Few of us have ever dealt with a situation that feels as uncertain, unpredictable, and uncontrollable as the novel coronavirus pandemic. At this early stage, we don’t possess good information about how people are doing psychologically, but many behavioral scientists wonder how individuals are thinking, feeling, or acting differently.
Some insight may be found in a seminal research article from 2008, in which Aaron Kay and his colleagues write:
Imagine a glass that only when full represents a given individual’s preferred level of perceived order within his or her environment. As one way to fill this glass, this individual might rely on his or her perceptions of personal control over his or her outcomes: To guard against perceptions of randomness in the world, that is, he or she can affirm the belief that whatever happens, good or bad, will be due to his or her own actions and therefore not random. Often, however, such perceptions will only partially fill the glass because levels of perceived personal control, for a variety of reasons, tend to fluctuate. Much of the time, therefore, to fill the glass completely, he or she will need to complement these beliefs in personal control with one or more external systems of control.
In other words, we all desire a certain amount of order and control. When that is lacking in our environment – such as in a time of pandemic – we look for ways to find it. We do what we can to personally increase feelings of order and control to compensate for what’s happening around us, sometimes in some interesting ways (hoarding toilet paper). The reality, though, is we humans only have so much control over what happens in life, and when that becomes evident to us – as is the case now – we depend more on secondary sources.
Kay and colleagues interestingly studied two such sources of secondary control in their research: (1) the government and (2) God.
In one of five studies, the researchers wanted to understand how being prompted to remember an instance of low control would influence individuals’ defense of the current political system and resist system change. Twenty-eight participants were randomly assigned to either recall a positive event over which they felt like they had control or to recall a positive event over which they felt they had none. Afterward, they were asked to indicate the extent to which they would defend change in the current political system and resist system change as well as their perception of the benevolence of their actual government. Results show that individuals assigned to think about an instance of low control were more likely to defend the current political system and resist system change, but only when they perceive their government to be benevolent.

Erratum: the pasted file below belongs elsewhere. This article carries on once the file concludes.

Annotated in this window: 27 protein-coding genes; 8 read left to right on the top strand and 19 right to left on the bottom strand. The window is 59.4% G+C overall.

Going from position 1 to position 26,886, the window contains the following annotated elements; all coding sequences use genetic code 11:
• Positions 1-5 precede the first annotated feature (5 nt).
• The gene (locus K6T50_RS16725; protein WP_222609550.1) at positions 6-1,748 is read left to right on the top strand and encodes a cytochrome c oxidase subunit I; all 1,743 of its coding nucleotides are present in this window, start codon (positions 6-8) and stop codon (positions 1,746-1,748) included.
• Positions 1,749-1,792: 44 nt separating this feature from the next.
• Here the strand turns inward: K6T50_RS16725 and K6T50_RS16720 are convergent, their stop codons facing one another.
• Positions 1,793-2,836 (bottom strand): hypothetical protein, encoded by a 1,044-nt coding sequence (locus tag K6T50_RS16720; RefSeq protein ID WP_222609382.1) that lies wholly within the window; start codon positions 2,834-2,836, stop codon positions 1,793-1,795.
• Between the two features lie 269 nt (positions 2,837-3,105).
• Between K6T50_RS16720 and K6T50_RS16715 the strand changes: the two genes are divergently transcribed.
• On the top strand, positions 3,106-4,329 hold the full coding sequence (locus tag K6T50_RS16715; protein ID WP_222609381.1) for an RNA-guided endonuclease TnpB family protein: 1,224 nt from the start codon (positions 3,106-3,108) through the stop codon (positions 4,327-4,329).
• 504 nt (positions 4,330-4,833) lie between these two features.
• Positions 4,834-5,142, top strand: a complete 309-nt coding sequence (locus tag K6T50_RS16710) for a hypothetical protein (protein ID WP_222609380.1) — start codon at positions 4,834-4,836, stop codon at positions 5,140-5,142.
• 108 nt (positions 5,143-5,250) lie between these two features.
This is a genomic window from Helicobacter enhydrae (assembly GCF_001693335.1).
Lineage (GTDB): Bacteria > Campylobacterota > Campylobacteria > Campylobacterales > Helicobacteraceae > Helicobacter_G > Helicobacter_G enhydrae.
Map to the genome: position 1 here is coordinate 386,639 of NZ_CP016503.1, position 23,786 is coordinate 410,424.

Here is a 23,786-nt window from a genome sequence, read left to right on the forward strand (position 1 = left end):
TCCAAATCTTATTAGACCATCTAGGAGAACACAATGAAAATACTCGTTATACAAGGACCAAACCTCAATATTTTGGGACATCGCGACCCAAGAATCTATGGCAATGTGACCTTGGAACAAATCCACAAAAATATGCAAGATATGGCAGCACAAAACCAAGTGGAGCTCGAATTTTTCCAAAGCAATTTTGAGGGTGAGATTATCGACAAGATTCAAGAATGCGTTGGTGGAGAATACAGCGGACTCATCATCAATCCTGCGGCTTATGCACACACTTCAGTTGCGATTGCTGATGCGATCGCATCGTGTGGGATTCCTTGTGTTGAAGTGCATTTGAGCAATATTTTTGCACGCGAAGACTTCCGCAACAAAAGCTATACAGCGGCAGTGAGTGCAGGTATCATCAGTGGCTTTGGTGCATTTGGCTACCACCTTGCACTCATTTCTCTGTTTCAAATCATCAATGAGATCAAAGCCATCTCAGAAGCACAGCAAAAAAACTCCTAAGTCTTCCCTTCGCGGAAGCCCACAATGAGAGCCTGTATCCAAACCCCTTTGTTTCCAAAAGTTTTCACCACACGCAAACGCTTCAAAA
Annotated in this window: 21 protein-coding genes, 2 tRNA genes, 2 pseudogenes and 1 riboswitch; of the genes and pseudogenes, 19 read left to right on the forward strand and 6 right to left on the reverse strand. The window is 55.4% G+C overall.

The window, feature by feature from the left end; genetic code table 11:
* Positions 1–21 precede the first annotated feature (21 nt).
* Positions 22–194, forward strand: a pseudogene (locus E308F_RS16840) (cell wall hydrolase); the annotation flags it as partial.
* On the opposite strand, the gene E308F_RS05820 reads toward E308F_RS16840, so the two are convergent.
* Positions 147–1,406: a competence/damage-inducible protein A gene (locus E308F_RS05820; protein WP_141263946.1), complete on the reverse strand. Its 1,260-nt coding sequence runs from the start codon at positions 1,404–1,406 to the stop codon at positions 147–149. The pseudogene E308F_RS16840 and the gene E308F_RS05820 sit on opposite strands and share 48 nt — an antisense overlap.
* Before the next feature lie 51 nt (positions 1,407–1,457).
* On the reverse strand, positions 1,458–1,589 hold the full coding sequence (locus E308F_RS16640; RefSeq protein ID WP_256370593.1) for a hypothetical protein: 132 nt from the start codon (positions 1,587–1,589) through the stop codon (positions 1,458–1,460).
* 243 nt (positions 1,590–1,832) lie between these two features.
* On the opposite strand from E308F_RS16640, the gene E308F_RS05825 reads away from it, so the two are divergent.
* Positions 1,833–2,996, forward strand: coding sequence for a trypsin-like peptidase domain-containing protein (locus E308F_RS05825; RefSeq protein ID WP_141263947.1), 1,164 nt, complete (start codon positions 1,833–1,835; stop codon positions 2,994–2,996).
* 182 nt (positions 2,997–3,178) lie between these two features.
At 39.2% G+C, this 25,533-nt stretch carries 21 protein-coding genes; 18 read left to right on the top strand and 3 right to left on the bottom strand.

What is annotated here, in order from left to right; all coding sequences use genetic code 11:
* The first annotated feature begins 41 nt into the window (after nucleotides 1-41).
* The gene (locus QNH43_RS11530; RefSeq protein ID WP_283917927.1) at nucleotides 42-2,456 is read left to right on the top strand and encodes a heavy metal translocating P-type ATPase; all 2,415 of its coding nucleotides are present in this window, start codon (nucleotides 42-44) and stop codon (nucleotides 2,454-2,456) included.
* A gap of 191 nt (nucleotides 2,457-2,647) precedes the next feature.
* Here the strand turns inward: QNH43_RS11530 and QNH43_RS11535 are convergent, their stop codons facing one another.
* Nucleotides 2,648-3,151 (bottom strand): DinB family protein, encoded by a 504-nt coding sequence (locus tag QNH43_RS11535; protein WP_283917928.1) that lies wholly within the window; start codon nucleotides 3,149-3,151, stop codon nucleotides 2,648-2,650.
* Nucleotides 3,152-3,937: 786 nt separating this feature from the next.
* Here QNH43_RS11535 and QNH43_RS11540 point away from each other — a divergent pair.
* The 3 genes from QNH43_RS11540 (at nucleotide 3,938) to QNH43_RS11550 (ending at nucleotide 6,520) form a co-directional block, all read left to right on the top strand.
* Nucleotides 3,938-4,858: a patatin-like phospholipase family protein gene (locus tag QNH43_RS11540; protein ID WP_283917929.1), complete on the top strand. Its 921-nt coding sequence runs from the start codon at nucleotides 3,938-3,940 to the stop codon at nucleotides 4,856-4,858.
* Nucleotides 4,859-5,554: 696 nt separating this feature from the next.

It’s difficult to know how this translates to our current situation in the United States, but there are at least a few interesting parallels. First, the research suggests the experience of low control during the pandemic encourages people to defend the administration and resist change, particularly among those who believe the administration acts with benevolence. Nationally, this may be happening, at least to some extent, as President Trump’s approval rating has increased during the past two weeks to the highest of his presidency. Following this – if the pandemic is still active at the time of the upcoming fall election – it seems reasonable to predict that it will be more difficult for a Democrat to defeat the President, even if there are factual reasons to believe the administration may not be responding to the challenges of the moment very effectively. Finally, in locations where people are more skeptical of the President, individuals may rely more on Governors and Mayors, who may experience a similar boost in support.
Another study conducted by Kay and colleagues tested the effects of low control on individuals’ belief in God. Thirty-six participants were randomly assigned to the same control vs. no control priming task, as described above. This time, though, they were asked afterward to rate the degree to which they believed in God. In an interesting twist, half the participants were asked about a God that was more of a creator, while the other half were asked about a God that was more of a controller. Results showed that those told to think about a memory involving low control were more likely to believe in a controlling God than those told to think about a memory involving high control.
This study points to how low control experienced during the coronavirus pandemic may elicit a religious or spiritual impulse in many people. In particular, a specific type of religious or spiritual response may be most likely during this time – one in which individuals trust in some kind of Divine order or control in the short-term or hope for such order or control in the long-term. Interestingly, this occurs at a time when most congregations are not meeting physically in order to minimize spread of the virus. More than likely, individuals are relying to a greater extent on private religious and spiritual activities during this time, a possibility may have both benefits and drawbacks. For instance, younger people not raised within a religious or spiritual community may now be seriously seeking religious or spiritual comfort for the first time. However, they may not be able to access the physical support to understand how to most effectively do so.
Some psychologists have went so far as to call the urge for control to be a human “need,” something that, if unfulfilled, contributes to emotional and even physical illness. Indeed, multiple lines of research support this claim, and part of the stress of this moment is the lack of order and control we experience. As we all struggle with the demands of the coronavirus pandemic, it will be essential to find some sources of order and control to help us stay grounded and cope effectively.